[NASA’s GPM Sees the Power of Tropical Storm Hermine from 2016
] Five years ago last week on Feb. 27, 2014, the Global Precipitation Measurement (GPM) Core Observatory, a joint satellite project by NASA and the Japan Aerospace Exploration Agency (JAXA), lifted off aboard a Japanese H-IIA rocket. Since then, the cutting-edge instruments on GPM have provided advanced measurements about the rain and snow particles within clouds, Earth’s precipitation patterns, extreme weather and myriad ways precipitation around the world affects society. Among the uses of GPM data are helping to forecast disease outbreaks in developing countries, producing global crop reports and identifying endangered Amazon river basins.
Unlike many NASA missions, which are research satellites with delayed data delivery, GPM was engineered to get data to scientists, operational and application users as soon as possible for societal benefits. It would help answer questions such as: Where is that hurricane? Will there be a flood? Should I water my crops?
GPM obtains data quickly using the Tracking and Data Relay Satellite (TDRS) 12-member satellite constellation, which serves as an information pipeline between Earth-orbiting satellites and NASA ground stations. On average, GPM can take 1 to 3 hours to get data into users’ hands, but in emergencies, the average delivery time can be pushed to between 15 and 90 minutes.
[GPM has changed the way we see precipitation. It has provided unprecedented three-dimensional views of precipitation light rain to intense thunderstorms. To mark its five years, the video above looks back at five big moments in GPM's history of observing storms.
The mission’s main satellite, the Core Observatory, has two instruments: the Dual-frequency Precipitation Radar (DPR) and the GPM Microwave Imager (GMI).
JAXA manages the DPR, which uses two radar frequencies to measure precipitation in clouds, recording data about snow and rain particle sizes, shapes and rates. Using two radar bands, the DPR detects precipitation ranging from light to heavy, and yields a three-dimensional picture of where and how many raindrops, snowflakes or ice pellets of different sizes are distributed throughout a storm cloud.
The GMI, managed by NASA, uses 13 channels to measure microwave energy emitted within GMI’s field of view, including precipitation in the atmosphere. Like the DPR, the GMI can measure a range of precipitation types and severity. The low-frequency channels measure moderate-to-heavy precipitation, while the higher frequencies measure moderate-to-light precipitation.
[3D view of rainfall from Hurricane Joaquin from September 29, 2015
The combination of the DPR and GMI gives scientists and meteorologists new insights into precipitation processes at both micro (particles within the clouds) and macro (regional to global) levels, making precipitation estimates and forecasts more accurate.
GPM’s main data source is the Core Observatory, but the mission receives data from the GPM Constellation, which consist of satellites with microwave sensors from the United States, Japan, India and Europe. Most of these satellites have unique objectives and oversight agencies, but by sharing their microwave data with GPM, they expand the mission’s global coverage and consistency.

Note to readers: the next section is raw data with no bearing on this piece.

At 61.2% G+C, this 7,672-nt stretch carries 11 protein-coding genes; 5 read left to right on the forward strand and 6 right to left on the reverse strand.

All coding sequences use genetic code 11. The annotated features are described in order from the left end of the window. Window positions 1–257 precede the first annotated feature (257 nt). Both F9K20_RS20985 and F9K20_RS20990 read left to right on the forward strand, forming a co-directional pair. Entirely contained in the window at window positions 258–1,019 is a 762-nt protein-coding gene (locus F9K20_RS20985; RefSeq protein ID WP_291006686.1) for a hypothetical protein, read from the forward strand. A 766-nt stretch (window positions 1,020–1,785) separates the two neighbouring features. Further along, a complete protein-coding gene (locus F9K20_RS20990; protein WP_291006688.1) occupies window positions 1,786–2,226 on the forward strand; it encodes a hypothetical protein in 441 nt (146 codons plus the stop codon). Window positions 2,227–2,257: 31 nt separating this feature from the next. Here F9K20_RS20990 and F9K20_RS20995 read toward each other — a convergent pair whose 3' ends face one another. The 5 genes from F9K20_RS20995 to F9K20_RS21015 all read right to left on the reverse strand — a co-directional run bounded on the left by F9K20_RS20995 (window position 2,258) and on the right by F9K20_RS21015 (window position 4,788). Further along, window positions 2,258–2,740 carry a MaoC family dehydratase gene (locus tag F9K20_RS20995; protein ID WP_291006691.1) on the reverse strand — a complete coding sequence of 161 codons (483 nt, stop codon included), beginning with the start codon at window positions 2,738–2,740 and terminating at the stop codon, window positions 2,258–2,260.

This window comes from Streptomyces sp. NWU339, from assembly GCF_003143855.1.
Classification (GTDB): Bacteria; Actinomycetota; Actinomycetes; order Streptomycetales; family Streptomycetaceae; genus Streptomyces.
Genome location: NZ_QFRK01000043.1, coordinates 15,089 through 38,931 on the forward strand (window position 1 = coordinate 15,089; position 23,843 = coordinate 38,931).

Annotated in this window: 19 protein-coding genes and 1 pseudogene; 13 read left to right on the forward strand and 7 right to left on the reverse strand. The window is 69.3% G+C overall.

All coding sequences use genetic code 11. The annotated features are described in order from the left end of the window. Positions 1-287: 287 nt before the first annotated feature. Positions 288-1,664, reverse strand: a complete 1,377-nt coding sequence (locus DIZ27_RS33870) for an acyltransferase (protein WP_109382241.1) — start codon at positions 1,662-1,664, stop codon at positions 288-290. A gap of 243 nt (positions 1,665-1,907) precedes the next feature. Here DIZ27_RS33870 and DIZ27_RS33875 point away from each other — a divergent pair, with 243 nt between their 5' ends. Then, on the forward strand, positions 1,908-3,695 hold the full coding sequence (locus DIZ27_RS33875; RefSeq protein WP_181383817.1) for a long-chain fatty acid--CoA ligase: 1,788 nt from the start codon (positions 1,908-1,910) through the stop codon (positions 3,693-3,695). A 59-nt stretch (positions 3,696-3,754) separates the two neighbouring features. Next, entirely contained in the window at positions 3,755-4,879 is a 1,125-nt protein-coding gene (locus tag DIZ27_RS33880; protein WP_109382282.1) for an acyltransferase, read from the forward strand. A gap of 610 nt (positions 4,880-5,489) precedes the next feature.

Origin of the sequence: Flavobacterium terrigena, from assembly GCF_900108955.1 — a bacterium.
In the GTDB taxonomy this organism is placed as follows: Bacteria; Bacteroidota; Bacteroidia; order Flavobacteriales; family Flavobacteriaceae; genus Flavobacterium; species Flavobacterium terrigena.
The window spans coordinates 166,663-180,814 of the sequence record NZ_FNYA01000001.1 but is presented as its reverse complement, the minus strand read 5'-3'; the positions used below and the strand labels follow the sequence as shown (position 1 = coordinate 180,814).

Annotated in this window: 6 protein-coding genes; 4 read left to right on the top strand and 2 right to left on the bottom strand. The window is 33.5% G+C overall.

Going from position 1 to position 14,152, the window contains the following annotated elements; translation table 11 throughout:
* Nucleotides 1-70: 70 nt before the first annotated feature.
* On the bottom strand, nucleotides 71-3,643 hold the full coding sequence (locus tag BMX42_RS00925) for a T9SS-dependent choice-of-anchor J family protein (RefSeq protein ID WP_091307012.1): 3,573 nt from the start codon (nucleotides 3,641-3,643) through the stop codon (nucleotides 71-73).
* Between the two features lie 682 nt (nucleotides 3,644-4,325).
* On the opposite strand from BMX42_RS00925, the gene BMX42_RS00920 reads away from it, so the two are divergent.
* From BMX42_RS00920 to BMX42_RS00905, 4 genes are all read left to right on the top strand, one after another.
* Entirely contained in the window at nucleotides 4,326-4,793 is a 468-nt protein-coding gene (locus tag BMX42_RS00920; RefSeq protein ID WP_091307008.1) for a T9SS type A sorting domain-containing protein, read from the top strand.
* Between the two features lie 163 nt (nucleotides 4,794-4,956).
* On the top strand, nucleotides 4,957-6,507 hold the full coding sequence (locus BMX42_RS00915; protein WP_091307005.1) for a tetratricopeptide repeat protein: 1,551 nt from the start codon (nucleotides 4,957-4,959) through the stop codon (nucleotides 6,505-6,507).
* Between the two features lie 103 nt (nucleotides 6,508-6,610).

The satellites’ data are combined with ground data to create the final product, the Integrated Multi-satellite Retrievals for GPM (IMERG), which is used for predicting weather, building climate models, managing water resources and forecasting extreme weather. While the full IMERG data product takes time to clean up and prepare, a near-real-time visualization of current global precipitation is available every 30 minutes at regional scales (10 km by 10 km/6.2 x 6.2 miles).
[A look at tornado producing storms with GPM from May 24, 2017 in the Florida panhandle
GPM’s ground validation system provides a yardstick against which to measure the quality of its satellite-based data. Rather than relying on satellite data alone to measure precipitation and develop forecasts, the GPM team compares space-based data with information collected by ground-based radar from the National Oceanic and Atmospheric Administration (NOAA), traditional rain gauges, and disdrometers, or drop size measuring tools. When the ground and space data disagree, the team investigates the differences and makes updates to the algorithm to make future data collection more accurate.
With GPM’s accurate estimates of where, when, and how precipitation falls around the world, scientists gain knowledge of the inner workings of rain clouds that improves weather and climate forecasts.
In 2017, data visualizers and scientists worked together to create one of the first 3D models of a hurricane that mapped not only precipitation amounts, but also particle sizes and types. GPM data also plays a key role in building disaster prediction models, like the Landslide Hazard Assessment model for Situational Awareness (LHASA), which warns about imminent landslides based on heavy rainfall data. GPM helps inform everyday decisions — Do I need to evacuate? — and long-term planning — How are precipitation patterns changing in a warming climate?
GPM has advanced scientists’ understanding of Earth’s water and energy cycles in its first five years, and it is just getting started. The mission is expected to last into the mid-2030s. If this forecast is correct, GPM will continue raining down valuable data for many years to come.
Edited for WeatherNation by Meteorologist Mace Michaels